How to Live

This is an interesting one, as although it has the same feel of the last chapter, this has far more of an emphasis on the world we live in. It is about ageing in the world around us with all that this might mean, including an emphasis on looking closely at your future and how you interact with your world. There is also much about pollution in the home and outside in this chapter. In fact although Saunders doesn’t say so, it’s a reality check about where you live, how you live and what you might do about this as you age.  It’s altogether quite thought-provoking.

I think the most important thing is to not stress too much about the current situation (not easy) but let’s be so very thankful as we can now look forward to hugging family, and friends, and being with people, as in loads of people on trains and buses, in cinemas and theatres and museums and art galleries, and so many things.  All of this possible now, with the news of 3 vaccines coming in 2021 – huge cheers and hurrah!!!

In the meantime, here’s that coat I bought just before Lockdown Version 2.0 with my black jeans.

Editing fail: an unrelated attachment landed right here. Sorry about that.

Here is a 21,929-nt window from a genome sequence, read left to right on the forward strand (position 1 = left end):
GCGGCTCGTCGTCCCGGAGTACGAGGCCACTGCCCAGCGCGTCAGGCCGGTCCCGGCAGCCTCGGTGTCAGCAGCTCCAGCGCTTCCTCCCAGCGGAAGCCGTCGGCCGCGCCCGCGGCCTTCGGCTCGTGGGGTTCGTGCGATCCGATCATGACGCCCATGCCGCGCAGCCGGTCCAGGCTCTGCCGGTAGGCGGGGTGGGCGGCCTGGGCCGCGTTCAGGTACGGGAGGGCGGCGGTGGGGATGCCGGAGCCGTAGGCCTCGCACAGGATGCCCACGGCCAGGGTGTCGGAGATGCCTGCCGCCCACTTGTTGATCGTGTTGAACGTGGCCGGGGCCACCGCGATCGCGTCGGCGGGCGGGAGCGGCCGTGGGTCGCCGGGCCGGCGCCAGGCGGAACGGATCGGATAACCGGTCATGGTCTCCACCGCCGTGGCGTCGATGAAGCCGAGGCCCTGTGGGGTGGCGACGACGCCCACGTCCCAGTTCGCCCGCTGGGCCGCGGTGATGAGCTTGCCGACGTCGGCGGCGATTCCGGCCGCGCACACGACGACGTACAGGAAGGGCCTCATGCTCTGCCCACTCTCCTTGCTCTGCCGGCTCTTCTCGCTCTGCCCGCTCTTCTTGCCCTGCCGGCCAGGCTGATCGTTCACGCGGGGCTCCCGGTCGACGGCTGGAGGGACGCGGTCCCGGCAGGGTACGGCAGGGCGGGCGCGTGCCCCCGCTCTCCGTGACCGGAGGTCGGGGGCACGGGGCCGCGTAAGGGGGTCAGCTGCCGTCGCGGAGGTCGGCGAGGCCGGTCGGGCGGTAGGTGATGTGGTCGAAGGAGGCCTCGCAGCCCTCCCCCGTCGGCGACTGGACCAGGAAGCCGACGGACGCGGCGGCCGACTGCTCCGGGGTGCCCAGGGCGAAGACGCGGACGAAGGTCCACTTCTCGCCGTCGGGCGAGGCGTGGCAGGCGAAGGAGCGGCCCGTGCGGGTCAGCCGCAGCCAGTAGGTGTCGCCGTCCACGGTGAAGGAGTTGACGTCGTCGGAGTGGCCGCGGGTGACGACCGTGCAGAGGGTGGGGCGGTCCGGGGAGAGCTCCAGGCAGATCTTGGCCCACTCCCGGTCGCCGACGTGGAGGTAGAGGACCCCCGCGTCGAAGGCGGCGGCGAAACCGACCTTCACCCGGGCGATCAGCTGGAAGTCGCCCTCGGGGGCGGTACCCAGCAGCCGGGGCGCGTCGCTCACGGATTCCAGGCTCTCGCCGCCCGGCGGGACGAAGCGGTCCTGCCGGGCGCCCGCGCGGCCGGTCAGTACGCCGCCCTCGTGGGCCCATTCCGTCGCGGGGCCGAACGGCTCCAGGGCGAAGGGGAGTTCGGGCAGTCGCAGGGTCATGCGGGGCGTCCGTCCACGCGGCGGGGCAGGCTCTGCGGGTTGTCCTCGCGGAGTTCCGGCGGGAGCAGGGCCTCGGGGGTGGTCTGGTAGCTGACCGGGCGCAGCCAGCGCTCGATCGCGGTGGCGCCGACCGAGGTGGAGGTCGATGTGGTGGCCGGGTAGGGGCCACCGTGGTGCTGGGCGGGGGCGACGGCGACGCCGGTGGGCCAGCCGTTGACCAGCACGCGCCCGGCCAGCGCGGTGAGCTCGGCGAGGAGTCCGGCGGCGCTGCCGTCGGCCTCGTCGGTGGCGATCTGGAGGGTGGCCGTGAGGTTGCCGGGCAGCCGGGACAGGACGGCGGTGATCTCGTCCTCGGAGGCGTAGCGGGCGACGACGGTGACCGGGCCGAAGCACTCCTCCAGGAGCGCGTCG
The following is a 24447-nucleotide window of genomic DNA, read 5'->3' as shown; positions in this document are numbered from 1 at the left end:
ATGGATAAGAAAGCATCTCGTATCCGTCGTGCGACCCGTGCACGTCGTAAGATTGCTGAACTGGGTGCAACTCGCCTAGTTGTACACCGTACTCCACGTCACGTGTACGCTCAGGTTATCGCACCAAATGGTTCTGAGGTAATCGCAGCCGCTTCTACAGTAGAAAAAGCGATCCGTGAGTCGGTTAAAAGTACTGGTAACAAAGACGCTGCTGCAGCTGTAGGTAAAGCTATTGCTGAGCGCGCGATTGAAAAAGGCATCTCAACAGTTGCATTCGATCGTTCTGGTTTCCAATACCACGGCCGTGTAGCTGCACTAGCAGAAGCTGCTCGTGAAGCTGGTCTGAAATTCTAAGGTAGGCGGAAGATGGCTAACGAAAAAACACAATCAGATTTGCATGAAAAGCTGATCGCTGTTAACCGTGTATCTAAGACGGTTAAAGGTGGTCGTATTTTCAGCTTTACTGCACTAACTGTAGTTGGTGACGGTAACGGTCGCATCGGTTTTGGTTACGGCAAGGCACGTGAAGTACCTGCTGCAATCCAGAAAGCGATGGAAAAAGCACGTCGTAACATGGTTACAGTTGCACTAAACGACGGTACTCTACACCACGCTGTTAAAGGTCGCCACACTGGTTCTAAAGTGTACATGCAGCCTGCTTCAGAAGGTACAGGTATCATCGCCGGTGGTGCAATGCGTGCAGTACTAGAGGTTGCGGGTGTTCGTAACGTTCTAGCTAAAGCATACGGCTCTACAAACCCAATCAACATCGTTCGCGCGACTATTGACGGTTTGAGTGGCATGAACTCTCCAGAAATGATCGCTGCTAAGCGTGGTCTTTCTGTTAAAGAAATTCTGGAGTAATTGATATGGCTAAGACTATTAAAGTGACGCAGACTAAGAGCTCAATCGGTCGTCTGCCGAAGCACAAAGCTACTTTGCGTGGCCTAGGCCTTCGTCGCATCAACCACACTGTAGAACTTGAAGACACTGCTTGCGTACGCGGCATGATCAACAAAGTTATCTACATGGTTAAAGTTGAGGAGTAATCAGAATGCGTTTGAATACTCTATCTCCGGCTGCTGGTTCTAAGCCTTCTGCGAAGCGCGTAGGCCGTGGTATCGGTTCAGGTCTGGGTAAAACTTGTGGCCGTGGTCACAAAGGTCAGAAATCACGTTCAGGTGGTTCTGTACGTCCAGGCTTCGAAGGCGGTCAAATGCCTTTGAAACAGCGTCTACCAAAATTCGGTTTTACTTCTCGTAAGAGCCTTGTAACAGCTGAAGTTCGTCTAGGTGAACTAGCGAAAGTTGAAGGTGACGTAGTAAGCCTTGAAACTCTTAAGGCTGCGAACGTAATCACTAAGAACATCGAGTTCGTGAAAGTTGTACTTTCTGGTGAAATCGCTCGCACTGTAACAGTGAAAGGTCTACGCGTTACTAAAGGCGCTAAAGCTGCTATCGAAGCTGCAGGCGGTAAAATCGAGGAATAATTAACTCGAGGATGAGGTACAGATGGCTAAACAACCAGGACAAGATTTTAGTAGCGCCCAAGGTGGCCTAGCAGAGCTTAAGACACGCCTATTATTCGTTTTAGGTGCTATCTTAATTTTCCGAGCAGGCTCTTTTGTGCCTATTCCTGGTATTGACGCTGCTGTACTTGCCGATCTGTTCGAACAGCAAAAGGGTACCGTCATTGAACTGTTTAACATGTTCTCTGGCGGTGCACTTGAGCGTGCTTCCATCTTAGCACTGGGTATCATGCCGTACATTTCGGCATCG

First, it’s my old back skinny jeans with a very old cashmere charity shop top. And now with an extra yellow (my favourite colour) top for warmth.

And the coat.

And finally the coat plus a warm hand-knitted beanie bought in Norway on my last cruise in August 2019.

Note the scarf picks up the orange in that bright orange hat – I also have orange gloves!

And that’s all for now. Take care

With love, Penny the Frugalfashionshopper

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20 thoughts on “Ageing well

  • 25th November 2020 at 8:42 am
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    Hello Penny, you’re looking good as always. I have a huge favour to ask – I am looking for a nutritionist who is also a doctor and note you have mentioned the one you consult in a couple of your blogs. I live near Brighton , and would love to have her contact details. Would you feel comfortable passing them onto me? I would be very grateful, but quite understand if you feel you can’t do that in this public space. Thank you, Sue

    • 26th November 2020 at 8:07 am
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      Yes, I can help with this. I first met Dr Stewart, decades ago, when he was a GP, and at that point he was more interested in homeopathy than anything else. He stopped being a GP soon after and became a private nutritionist and wrote several books on gut health. His practice is in London and Lewes and here’s his website link. http://www.stewartnutrition.co.uk/company/contact_us.html